Acute poverty prevails in eight Indian states, including Bihar, Uttar Pradesh and West Bengal, together accounting for more poor people than in the 26 poorest African nations combined, a new ‘multidimensional’ measure of global poverty has said.
The new measure, called the Multidimensional Poverty Index (MPI), was developed and applied by the Oxford Poverty and Human Development Initiative(OPHI) with Undp support. It will be featured in the forthcoming 20th anniversary edition of the Undp Human Development Report.
An analysis by the MPI creators reveals that there are more ‘MPI poor’ people in eight Indian states (421 million in Bihar, Chhattisgarh, Jharkhand, Madhya Pradesh, Orissa, Rajasthan, Uttar Pradesh, and West Bengal) than in the 26 poorest African countries combined (410 million).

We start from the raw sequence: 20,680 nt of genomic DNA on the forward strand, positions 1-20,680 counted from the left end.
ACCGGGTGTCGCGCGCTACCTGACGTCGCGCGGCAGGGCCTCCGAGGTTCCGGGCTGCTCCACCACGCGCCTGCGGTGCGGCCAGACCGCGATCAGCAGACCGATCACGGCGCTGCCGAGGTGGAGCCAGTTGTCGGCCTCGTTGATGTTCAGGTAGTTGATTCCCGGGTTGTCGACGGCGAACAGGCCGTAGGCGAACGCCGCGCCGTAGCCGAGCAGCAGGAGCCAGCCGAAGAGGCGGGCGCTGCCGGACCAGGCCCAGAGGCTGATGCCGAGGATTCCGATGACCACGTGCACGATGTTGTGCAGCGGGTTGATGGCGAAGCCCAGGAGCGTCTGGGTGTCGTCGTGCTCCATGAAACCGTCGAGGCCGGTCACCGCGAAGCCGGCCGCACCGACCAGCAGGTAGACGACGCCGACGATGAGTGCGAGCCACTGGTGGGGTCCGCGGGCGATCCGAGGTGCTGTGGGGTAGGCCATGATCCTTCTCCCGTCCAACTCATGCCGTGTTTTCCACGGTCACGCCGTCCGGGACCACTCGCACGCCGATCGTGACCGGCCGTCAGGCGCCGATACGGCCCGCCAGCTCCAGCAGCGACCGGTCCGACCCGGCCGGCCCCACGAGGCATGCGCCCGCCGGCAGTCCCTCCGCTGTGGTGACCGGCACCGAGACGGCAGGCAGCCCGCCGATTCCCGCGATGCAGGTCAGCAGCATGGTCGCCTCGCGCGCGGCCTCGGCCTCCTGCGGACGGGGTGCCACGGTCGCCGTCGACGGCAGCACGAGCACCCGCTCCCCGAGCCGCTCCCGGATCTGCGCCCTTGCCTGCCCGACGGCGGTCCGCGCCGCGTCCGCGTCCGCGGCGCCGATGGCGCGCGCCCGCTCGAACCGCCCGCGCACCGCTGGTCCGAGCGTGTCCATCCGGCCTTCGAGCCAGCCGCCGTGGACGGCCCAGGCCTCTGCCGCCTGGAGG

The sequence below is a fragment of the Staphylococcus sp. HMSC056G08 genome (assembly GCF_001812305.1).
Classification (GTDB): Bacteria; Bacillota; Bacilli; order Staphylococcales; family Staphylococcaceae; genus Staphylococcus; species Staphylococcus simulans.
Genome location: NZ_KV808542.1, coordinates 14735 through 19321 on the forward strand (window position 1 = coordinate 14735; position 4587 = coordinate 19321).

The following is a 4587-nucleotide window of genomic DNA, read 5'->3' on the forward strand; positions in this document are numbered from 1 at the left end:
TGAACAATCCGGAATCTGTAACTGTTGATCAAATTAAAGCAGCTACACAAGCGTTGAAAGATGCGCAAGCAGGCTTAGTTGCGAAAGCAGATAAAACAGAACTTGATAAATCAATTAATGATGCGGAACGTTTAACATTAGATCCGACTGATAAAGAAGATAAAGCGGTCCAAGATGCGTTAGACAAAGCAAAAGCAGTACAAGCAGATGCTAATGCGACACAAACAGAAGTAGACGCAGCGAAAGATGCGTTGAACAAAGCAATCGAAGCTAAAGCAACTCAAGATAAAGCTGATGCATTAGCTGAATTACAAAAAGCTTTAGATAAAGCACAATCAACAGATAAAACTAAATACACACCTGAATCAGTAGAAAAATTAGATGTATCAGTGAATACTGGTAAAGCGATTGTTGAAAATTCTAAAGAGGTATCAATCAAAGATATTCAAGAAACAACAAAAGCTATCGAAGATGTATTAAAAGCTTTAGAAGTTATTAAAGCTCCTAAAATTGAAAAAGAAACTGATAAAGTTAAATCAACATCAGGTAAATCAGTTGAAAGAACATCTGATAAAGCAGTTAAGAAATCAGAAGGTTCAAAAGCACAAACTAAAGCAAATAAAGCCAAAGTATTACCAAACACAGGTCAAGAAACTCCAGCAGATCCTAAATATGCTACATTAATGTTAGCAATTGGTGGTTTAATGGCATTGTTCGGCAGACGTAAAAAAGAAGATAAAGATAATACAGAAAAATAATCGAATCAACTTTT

The new poverty measure that gives a multidimensional picture of people living in poverty, and is expected to help target development resources more effectively, its creators said. The MPI supplants the Human Poverty Index, which had been included in the annual Human Development Reports since 1997.
The 2010 Undp Human Development Report will be published in late October, but research findings from the Multidimensional Poverty Index were made available today at a policy forum in London and on line on the websites of OPHI and the Undp Human Development Report.
The MPI assesses a range of critical factors or ‘deprivations’ at the household level: from education to health outcomes to assets and services. These factors provide a fuller portrait of acute poverty than simple income measures, according to OPHI and Undp.